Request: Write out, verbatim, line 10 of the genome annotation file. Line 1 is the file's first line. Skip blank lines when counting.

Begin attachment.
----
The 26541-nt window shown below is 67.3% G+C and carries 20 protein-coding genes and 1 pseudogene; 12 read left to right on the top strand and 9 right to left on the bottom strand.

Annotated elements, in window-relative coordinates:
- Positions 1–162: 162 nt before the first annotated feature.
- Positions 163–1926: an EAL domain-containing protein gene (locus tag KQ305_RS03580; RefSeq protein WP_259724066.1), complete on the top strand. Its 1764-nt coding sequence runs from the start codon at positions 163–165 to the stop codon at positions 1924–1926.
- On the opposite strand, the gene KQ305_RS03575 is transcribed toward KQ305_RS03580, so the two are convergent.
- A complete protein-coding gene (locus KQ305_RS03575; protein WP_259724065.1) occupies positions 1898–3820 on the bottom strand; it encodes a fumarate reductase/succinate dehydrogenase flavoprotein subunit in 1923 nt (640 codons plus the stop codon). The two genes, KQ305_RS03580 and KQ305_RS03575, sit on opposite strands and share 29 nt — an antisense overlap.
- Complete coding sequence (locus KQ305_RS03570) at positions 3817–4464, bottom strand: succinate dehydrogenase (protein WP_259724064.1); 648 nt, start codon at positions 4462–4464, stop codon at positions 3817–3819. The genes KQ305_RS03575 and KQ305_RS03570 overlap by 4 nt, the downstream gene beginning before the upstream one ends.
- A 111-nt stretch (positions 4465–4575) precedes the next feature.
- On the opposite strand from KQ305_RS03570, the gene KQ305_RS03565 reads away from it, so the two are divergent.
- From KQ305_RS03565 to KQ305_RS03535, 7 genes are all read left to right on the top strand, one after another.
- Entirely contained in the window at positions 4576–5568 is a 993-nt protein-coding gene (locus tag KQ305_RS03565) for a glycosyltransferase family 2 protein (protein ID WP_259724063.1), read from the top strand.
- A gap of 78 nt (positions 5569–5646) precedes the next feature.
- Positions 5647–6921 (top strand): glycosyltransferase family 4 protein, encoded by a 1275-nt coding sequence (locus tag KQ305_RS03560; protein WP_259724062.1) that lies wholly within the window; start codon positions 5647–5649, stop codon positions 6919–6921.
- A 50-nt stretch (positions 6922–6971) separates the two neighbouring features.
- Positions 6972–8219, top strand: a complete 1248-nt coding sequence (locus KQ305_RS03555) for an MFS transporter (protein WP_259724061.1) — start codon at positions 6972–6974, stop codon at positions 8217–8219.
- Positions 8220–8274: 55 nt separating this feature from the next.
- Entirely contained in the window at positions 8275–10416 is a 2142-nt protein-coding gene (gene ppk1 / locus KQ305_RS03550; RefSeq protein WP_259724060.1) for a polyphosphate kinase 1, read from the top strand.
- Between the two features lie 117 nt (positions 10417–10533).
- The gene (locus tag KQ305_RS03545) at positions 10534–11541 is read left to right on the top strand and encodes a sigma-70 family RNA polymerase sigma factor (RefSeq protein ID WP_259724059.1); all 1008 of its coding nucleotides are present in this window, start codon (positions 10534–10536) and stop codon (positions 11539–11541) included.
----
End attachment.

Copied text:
- From KQ305_RS03565 to KQ305_RS03535, 7 genes are all read left to right on the top strand, one after another.